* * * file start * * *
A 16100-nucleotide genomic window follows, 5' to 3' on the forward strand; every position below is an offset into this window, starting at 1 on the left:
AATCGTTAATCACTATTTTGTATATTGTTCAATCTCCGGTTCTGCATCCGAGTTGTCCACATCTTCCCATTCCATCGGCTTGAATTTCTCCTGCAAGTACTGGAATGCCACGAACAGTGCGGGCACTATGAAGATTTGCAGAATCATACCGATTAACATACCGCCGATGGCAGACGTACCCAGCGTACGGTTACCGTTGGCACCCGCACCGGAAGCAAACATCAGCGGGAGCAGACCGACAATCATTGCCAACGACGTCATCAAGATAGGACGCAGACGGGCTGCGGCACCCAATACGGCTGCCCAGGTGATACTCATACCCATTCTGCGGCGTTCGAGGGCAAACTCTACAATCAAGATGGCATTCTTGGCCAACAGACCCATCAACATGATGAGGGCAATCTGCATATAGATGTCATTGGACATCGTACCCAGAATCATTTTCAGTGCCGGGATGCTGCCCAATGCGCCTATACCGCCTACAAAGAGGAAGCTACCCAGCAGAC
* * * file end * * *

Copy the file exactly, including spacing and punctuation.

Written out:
A 16100-nucleotide genomic window follows, 5' to 3' on the forward strand; every position below is an offset into this window, starting at 1 on the left:
AATCGTTAATCACTATTTTGTATATTGTTCAATCTCCGGTTCTGCATCCGAGTTGTCCACATCTTCCCATTCCATCGGCTTGAATTTCTCCTGCAAGTACTGGAATGCCACGAACAGTGCGGGCACTATGAAGATTTGCAGAATCATACCGATTAACATACCGCCGATGGCAGACGTACCCAGCGTACGGTTACCGTTGGCACCCGCACCGGAAGCAAACATCAGCGGGAGCAGACCGACAATCATTGCCAACGACGTCATCAAGATAGGACGCAGACGGGCTGCGGCACCCAATACGGCTGCCCAGGTGATACTCATACCCATTCTGCGGCGTTCGAGGGCAAACTCTACAATCAAGATGGCATTCTTGGCCAACAGACCCATCAACATGATGAGGGCAATCTGCATATAGATGTCATTGGACATCGTACCCAGAATCATTTTCAGTGCCGGGATGCTGCCCAATGCGCCTATACCGCCTACAAAGAGGAAGCTACCCAGCAGAC